STIREWALT: I care less about what Fox viewers or Republicans or whomever care happened in 2020. What I care about is, in 2024, are we going to look back on 2020 and say, that was weird, moving on or are we entering a new chapter in American history where we gradually fall apart because we can't even agree on the results of an election?

FOLKENFLIK: And what was your headline for the coverage of this be?

STIREWALT: I lived (laughter). I lived - survivor - exclamation point.

FOLKENFLIK: Well, he also survived election night 2020. But he was fired a couple months later. He's now political director of NewsNation, a startup newscast.

KELLY: And real quick, David, Fox did not air the first congressional hearing live. It did air the hearing today. How are they navigating Stirewalt's appearance?

FOLKENFLIK: They're skirting pretty clear of talking about Stirewalt directly. In past, they said he'd been let go as part of normal restructuring. And let's be clear, Fox stood by the projection of its decision desk despite that intense pressure. Yet you could see the network scrambling in the days and weeks that followed to try to make it up to core Trump supporters, including in the broadcast and amplification of the big election lies from Trump and his closest advisers in the week that followed and that are the subject of these hearings.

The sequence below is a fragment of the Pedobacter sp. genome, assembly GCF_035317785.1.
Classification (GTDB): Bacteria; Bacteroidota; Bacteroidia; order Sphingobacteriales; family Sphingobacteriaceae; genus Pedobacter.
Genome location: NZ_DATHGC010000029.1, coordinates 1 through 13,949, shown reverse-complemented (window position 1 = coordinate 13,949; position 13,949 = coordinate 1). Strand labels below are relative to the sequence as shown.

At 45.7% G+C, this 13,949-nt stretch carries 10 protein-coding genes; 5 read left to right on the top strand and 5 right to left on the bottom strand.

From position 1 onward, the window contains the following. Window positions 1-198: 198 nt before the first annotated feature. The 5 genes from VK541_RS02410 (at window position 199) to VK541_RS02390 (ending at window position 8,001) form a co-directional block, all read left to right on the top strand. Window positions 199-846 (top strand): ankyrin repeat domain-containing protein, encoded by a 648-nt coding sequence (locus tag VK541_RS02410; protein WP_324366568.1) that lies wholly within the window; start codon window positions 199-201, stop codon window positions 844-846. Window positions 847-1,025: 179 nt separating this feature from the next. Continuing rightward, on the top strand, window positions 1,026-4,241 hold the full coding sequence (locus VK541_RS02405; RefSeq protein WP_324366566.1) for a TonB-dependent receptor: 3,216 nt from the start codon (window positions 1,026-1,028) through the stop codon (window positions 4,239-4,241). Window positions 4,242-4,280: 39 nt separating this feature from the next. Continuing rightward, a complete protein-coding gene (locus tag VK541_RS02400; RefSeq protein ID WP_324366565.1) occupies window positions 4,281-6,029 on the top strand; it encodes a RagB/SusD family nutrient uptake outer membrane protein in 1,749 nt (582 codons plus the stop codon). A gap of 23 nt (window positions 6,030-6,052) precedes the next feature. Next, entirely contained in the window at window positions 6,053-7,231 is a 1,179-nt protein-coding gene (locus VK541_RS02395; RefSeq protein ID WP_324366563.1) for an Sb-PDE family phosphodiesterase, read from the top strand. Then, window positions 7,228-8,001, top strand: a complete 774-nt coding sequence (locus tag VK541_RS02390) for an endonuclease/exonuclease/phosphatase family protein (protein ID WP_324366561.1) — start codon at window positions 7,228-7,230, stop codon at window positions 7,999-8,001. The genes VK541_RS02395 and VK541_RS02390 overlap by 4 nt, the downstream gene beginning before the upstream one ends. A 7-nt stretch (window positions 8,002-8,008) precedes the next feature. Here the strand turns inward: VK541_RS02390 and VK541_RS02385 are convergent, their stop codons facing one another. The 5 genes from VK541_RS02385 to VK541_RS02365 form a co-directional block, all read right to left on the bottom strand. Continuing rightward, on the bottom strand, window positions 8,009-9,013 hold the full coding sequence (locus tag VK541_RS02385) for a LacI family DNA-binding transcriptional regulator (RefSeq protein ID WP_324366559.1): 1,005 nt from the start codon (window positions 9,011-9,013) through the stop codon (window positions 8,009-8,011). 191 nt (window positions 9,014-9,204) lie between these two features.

KELLY: NPR's David Folkenflik. Thank you, David.

FOLKENFLIK: You bet. Transcript provided by NPR, Copyright NPR.

NPR transcripts are created on a rush deadline by an NPR contractor. This text may not be in its final form and may be updated or revised in the future. Accuracy and availability may vary. The authoritative record of NPR’s programming is the audio record.

David Folkenflik was described by Geraldo Rivera of Fox News as "a really weak-kneed, backstabbing, sweaty-palmed reporter." Others have been kinder. The Columbia Journalism Review, for example, once gave him a "laurel" for reporting that immediately led the U.S. military to institute safety measures for journalists in Baghdad.